• F6 0.2 — When working with the tabs on top, when you hit F6 key you put the focus on the tabs, instead of the address bar. This addon makes sure that the address bar will be focused when you hit F6.
  • Flagfox 4.1.12 — Displays a flag from the country where the site is from, not by its country code top level domain, but rather by its server location, determined by its IP address.
  • Forecastfox 2.0.21 — Adds a weather monitor on the toolbar, displaying current weather and temperature. I was told the data is picked up from airports. It has shown to be fairly accurate.
  • UI Fixer 1.4.4 — Rearranges the horrible design of new Firefox interface, for example, restoring the text on the titlebar and placing the orange button at the toolbar.
  • Undo Close Tab Replacement 6 — Shows a list of the most recently closed pages, so any of them can be reopened again.

Saturday, February 18, 2012

Hide members on inheritance in C++

I was working on my personal Win32 classes, when I came across something I was willing to do. Suppose I have the following class:
class Base {
	int someValue;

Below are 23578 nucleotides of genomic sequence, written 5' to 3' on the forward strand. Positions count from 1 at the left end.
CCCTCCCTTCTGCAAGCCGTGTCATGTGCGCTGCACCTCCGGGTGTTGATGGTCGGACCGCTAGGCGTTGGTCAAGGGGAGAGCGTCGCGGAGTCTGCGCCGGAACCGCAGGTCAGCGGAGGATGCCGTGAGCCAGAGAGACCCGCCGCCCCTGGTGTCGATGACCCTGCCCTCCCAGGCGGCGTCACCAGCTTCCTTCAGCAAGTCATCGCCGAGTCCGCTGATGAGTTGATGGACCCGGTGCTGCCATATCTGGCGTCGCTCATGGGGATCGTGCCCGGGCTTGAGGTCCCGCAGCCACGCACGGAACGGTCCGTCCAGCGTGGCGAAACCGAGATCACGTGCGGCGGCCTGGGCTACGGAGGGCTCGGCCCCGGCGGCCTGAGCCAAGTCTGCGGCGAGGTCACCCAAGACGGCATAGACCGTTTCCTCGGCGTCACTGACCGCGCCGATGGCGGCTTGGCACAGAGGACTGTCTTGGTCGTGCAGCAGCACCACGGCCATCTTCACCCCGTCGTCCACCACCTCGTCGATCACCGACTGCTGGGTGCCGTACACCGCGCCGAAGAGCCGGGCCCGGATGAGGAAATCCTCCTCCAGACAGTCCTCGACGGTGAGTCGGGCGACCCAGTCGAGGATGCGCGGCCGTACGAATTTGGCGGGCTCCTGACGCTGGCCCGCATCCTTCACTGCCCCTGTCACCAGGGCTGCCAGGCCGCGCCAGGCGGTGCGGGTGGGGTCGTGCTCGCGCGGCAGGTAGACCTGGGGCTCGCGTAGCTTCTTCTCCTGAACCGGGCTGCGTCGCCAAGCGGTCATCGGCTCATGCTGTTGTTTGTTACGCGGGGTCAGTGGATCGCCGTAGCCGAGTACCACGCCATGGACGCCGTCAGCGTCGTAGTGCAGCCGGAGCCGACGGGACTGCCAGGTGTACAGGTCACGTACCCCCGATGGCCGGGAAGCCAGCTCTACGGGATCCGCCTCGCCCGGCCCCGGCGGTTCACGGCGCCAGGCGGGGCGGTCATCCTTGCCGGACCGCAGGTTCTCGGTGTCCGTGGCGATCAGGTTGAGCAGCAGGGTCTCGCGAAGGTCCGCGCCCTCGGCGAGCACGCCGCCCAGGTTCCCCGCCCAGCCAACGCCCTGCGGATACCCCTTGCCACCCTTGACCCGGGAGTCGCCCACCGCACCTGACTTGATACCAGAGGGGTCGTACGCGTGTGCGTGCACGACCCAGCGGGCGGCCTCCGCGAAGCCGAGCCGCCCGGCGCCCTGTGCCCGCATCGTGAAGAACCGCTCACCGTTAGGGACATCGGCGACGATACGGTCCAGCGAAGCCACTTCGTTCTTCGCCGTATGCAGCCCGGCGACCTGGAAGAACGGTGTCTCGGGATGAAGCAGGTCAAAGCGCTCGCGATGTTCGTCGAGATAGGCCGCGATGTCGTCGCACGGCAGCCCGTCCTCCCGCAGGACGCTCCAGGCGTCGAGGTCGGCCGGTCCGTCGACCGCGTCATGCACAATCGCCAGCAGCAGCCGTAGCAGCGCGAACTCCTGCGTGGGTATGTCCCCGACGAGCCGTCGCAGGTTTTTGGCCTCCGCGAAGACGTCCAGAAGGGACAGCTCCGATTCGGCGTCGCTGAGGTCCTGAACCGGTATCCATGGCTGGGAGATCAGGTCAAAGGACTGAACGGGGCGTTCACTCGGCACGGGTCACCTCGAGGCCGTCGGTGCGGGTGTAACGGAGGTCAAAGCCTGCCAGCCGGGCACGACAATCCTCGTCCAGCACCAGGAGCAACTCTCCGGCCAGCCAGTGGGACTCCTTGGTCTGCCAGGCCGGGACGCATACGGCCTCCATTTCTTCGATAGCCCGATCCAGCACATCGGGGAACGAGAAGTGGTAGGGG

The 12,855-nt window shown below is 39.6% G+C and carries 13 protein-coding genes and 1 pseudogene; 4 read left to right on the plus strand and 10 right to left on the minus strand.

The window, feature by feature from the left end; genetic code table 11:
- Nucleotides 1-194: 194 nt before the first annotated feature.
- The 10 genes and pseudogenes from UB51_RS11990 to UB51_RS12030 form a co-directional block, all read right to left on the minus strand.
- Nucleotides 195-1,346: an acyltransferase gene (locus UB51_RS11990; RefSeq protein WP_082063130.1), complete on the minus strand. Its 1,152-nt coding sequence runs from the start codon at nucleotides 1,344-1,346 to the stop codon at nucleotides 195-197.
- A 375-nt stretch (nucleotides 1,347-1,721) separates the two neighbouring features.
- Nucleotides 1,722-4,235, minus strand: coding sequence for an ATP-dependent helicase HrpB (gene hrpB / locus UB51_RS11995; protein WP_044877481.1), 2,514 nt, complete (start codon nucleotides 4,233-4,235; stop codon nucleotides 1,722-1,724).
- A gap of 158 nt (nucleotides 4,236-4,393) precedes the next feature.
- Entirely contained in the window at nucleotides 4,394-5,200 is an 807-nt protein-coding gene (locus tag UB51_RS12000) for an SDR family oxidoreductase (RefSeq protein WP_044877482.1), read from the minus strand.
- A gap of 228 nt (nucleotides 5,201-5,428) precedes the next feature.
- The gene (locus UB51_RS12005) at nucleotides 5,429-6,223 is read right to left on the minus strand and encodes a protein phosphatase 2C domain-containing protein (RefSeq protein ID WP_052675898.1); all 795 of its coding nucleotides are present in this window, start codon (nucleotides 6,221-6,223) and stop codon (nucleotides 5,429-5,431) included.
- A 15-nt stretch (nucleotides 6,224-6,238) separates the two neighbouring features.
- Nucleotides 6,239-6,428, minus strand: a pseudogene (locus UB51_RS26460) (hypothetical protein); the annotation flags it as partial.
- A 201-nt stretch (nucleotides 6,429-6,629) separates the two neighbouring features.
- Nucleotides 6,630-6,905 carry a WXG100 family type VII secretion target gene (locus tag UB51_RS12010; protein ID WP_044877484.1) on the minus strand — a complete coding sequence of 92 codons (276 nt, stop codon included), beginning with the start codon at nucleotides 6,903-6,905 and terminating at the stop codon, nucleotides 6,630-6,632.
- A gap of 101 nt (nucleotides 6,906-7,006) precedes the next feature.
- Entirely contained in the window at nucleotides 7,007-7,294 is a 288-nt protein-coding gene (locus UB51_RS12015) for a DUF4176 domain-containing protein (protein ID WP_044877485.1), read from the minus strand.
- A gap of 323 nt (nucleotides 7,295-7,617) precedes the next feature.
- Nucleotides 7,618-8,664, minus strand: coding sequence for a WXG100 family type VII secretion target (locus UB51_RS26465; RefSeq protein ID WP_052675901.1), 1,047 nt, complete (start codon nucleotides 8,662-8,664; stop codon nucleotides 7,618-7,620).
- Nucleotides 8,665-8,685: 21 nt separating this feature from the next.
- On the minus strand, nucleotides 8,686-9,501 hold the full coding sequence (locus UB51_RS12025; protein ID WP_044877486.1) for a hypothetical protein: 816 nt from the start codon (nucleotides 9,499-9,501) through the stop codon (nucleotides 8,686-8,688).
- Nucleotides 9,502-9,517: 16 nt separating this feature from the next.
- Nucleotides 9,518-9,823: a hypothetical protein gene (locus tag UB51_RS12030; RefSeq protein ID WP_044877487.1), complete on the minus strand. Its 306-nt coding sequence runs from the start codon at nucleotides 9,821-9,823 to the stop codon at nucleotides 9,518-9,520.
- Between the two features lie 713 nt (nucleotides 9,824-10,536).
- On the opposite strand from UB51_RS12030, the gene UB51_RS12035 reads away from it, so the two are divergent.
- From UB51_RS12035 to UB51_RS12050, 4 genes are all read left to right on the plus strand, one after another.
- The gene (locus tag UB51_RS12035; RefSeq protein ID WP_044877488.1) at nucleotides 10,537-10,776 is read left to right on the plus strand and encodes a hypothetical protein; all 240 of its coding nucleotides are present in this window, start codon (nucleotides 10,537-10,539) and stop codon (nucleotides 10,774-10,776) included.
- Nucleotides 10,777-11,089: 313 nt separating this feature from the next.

void doSomething();
	void thePublicMethod();
	void anotherPublicMethod();
Since someValue and doSomething() are protected, they are visible and can be used by any subsequent derived class. Then, let’s have a derived class:
class Derived : public Base {
	void newStuff() {
		someValue = 42;
The public methods are still public. Now see that I used someValue and doSomething() inside newStuff() method, which is private. And now I don’t want subsequent derived classes to have access to someValue and doSometing(). I want to hide them from subsequent derived classes.

At first, I thought it wouldn’t be possible without redefining and overriding, which would add bloat here. But then I came across a trick I didn’t know, which allows you to hide both methods and variables without redefining or overriding them:
class Derived : public Base {
	Base::doSomething; // now they are protected: hidden!

	void newStuff() {
		someValue = 42;
This trick changes the access modifier of methods and member variables without touching them, with zero overhead or additional bloat. Yes, C++ is a damn complex language.

Friday, February 17, 2012

Optimization settings for Visual C++ 2008

These are the optimization settings I use on Visual C++ 2008. These settings are set to the release builds, on the project settings window, and they complement the default release settings.
  • C/C++
    • General
      • Debug Information Format: Disabled
    • Code Generation
      • Enable String Pooling: Yes
      • Enable C++ Exceptions: No
      • Runtime Library: Multi-threaded (/MT)
      • Enable Enhanced Instruction Set: Streaming SIMD Extensions 2 (/arch:SSE2)
  • Linker
    • Debugging
      • Generate Debug Info: No

On debug builds I don’t change the settings much: I just disable the C++ exceptions, and enable the SSE2 and the string pooling.